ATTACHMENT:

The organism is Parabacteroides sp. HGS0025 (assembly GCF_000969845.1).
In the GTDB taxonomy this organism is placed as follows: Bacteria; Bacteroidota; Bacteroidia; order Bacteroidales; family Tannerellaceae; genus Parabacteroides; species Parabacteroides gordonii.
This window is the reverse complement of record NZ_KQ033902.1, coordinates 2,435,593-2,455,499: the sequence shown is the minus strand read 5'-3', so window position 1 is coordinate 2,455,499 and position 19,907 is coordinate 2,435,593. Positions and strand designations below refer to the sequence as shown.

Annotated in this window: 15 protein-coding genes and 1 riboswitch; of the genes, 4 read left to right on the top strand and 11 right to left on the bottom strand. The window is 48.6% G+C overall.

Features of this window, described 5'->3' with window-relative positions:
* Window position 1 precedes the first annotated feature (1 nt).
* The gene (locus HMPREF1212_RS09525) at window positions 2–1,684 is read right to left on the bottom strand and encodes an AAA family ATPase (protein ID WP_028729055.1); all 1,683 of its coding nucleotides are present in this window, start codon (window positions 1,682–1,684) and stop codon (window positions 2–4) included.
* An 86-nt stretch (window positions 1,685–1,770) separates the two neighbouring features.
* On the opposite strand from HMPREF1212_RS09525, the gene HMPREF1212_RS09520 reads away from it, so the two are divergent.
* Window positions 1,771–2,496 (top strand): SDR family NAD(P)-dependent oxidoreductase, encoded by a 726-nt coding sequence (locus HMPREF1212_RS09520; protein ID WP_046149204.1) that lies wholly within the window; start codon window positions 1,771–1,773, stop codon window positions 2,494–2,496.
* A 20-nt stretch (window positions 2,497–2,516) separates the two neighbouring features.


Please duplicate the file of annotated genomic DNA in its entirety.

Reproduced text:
The organism is Parabacteroides sp. HGS0025 (assembly GCF_000969845.1).
In the GTDB taxonomy this organism is placed as follows: Bacteria; Bacteroidota; Bacteroidia; order Bacteroidales; family Tannerellaceae; genus Parabacteroides; species Parabacteroides gordonii.
This window is the reverse complement of record NZ_KQ033902.1, coordinates 2,435,593-2,455,499: the sequence shown is the minus strand read 5'-3', so window position 1 is coordinate 2,455,499 and position 19,907 is coordinate 2,435,593. Positions and strand designations below refer to the sequence as shown.

Annotated in this window: 15 protein-coding genes and 1 riboswitch; of the genes, 4 read left to right on the top strand and 11 right to left on the bottom strand. The window is 48.6% G+C overall.

Features of this window, described 5'->3' with window-relative positions:
* Window position 1 precedes the first annotated feature (1 nt).
* The gene (locus HMPREF1212_RS09525) at window positions 2–1,684 is read right to left on the bottom strand and encodes an AAA family ATPase (protein ID WP_028729055.1); all 1,683 of its coding nucleotides are present in this window, start codon (window positions 1,682–1,684) and stop codon (window positions 2–4) included.
* An 86-nt stretch (window positions 1,685–1,770) separates the two neighbouring features.
* On the opposite strand from HMPREF1212_RS09525, the gene HMPREF1212_RS09520 reads away from it, so the two are divergent.
* Window positions 1,771–2,496 (top strand): SDR family NAD(P)-dependent oxidoreductase, encoded by a 726-nt coding sequence (locus HMPREF1212_RS09520; protein ID WP_046149204.1) that lies wholly within the window; start codon window positions 1,771–1,773, stop codon window positions 2,494–2,496.
* A 20-nt stretch (window positions 2,497–2,516) separates the two neighbouring features.